The documentary “Meet Marry Murder: Hill” airs Friday (April 30) on the True Crime Network at 6 p.m.
Clark County residents will have the opportunity to join others from all over the country to view a documentary about the life of Tiffany Hill, the Vancouver mother who was killed by her estranged husband Nov. 26, 2019.
The documentary “Meet Marry Murder: Hill” airs Friday (April 30) on the True Crime Network (Comcast channel 308) at 6 p.m.
“Last fall, I was joined by many of Tiffany Hill’s close friends and members of the Clark County law enforcement community, to take part in a documentary about the life of Tiffany Hill, the young Vancouver mother who was murdered by her estranged husband,’’ wrote Sen. Lynda Wilson on Facebook. “Tiffany’s tragic death led to the passage of The Tiffany Hill Act, a bill I created to provide real time electronic monitoring for victims of domestic violence.
“This important piece did a fantastic job showcasing what a great person Tiffany Hill was,’’ Wilson wrote. “Though she may be gone, she continues to serve and I am so grateful for the opportunity to know her through her amazing friends.’’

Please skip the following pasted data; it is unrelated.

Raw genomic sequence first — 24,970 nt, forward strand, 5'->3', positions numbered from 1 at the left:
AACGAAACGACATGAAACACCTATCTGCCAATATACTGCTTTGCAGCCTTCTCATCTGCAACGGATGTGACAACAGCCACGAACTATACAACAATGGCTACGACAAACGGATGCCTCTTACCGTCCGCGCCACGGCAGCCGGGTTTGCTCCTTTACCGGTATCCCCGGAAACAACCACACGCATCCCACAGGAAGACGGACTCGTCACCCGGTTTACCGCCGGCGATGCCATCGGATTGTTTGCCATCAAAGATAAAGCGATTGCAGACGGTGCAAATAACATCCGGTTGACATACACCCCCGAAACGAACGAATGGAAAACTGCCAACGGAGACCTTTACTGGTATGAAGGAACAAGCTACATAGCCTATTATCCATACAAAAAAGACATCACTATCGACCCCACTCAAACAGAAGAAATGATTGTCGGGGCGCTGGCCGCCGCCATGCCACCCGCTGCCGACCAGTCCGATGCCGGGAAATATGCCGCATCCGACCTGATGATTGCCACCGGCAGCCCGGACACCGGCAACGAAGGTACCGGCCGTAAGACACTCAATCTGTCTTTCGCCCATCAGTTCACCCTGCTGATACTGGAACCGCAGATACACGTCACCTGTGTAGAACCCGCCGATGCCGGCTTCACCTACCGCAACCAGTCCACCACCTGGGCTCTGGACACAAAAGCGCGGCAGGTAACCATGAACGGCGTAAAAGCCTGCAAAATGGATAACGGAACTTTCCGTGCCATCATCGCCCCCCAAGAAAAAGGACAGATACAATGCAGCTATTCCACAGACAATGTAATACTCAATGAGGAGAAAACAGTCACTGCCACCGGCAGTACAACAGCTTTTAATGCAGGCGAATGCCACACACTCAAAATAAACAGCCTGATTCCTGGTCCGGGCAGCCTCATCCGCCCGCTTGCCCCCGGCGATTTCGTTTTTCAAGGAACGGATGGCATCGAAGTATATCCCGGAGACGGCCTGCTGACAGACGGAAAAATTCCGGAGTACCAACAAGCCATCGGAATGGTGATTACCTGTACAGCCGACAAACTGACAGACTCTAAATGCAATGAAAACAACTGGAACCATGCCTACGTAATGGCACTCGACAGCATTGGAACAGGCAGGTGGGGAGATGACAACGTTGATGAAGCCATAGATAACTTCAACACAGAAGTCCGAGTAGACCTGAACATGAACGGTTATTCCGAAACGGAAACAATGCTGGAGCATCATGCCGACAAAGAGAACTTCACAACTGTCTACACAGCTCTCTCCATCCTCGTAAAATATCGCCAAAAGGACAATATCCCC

Senate Bill 5149 passed by a unanimous vote by the state Senate on March 9, 2020, which brought the final approval of the Tiffany Hill Act. It was later signed into law by Gov. Jay Inslee. Named for the 35-year-old mother of three, the law created by the bill will promote the real-time electronic notification of victims of domestic violence and similar crimes when their abuser or attacker is nearby.
Wilson first introduced the bill in 2018, promoting the use of electronic-monitoring technology to enable real-time notification of victims of domestic violence and similar crimes when their abuser or attacker is nearby. She renamed the legislation the following year in honor of Hill, a former Marine Corps sergeant, who was fatally shot by her estranged husband while parked with her mother and her three children at their elementary school in Hazel Dell.
Had the bill become law prior to Hill’s death, the technology would have alerted Hill that her abuser was close by and allowed her to take countermeasures – something the protection order she obtained from a Clark County court could not do.
“The concept is simple: when the abuser or stalker gets closer than the court allows, you get an alert on your phone. Tiffany Hill’s story makes it even easier to understand how this could benefit any number of the thousands of people who obtain restraining orders each year,” Wilson said upon passage of the bill.